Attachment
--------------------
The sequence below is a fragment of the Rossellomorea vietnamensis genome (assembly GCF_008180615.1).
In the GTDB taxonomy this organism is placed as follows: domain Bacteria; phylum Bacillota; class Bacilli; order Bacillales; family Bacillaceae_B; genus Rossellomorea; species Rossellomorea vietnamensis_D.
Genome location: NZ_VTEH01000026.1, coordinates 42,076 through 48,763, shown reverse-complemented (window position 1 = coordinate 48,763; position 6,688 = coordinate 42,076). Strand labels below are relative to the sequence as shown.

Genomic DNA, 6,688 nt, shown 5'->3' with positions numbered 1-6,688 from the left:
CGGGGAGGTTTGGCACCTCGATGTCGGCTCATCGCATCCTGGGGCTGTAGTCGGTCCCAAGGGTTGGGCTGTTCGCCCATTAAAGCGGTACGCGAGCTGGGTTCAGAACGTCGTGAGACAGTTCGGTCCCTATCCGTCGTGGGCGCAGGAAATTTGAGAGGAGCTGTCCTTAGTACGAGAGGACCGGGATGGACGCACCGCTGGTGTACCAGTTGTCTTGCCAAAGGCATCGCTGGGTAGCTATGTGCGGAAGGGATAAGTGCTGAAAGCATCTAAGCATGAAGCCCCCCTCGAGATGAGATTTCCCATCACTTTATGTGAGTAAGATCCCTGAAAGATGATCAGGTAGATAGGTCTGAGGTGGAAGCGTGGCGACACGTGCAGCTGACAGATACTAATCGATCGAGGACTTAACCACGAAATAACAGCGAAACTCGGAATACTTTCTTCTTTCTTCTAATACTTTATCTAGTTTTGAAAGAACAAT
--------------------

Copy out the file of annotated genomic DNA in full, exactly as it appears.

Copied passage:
The sequence below is a fragment of the Rossellomorea vietnamensis genome (assembly GCF_008180615.1).
In the GTDB taxonomy this organism is placed as follows: domain Bacteria; phylum Bacillota; class Bacilli; order Bacillales; family Bacillaceae_B; genus Rossellomorea; species Rossellomorea vietnamensis_D.
Genome location: NZ_VTEH01000026.1, coordinates 42,076 through 48,763, shown reverse-complemented (window position 1 = coordinate 48,763; position 6,688 = coordinate 42,076). Strand labels below are relative to the sequence as shown.

Genomic DNA, 6,688 nt, shown 5'->3' with positions numbered 1-6,688 from the left:
CGGGGAGGTTTGGCACCTCGATGTCGGCTCATCGCATCCTGGGGCTGTAGTCGGTCCCAAGGGTTGGGCTGTTCGCCCATTAAAGCGGTACGCGAGCTGGGTTCAGAACGTCGTGAGACAGTTCGGTCCCTATCCGTCGTGGGCGCAGGAAATTTGAGAGGAGCTGTCCTTAGTACGAGAGGACCGGGATGGACGCACCGCTGGTGTACCAGTTGTCTTGCCAAAGGCATCGCTGGGTAGCTATGTGCGGAAGGGATAAGTGCTGAAAGCATCTAAGCATGAAGCCCCCCTCGAGATGAGATTTCCCATCACTTTATGTGAGTAAGATCCCTGAAAGATGATCAGGTAGATAGGTCTGAGGTGGAAGCGTGGCGACACGTGCAGCTGACAGATACTAATCGATCGAGGACTTAACCACGAAATAACAGCGAAACTCGGAATACTTTCTTCTTTCTTCTAATACTTTATCTAGTTTTGAAAGAACAAT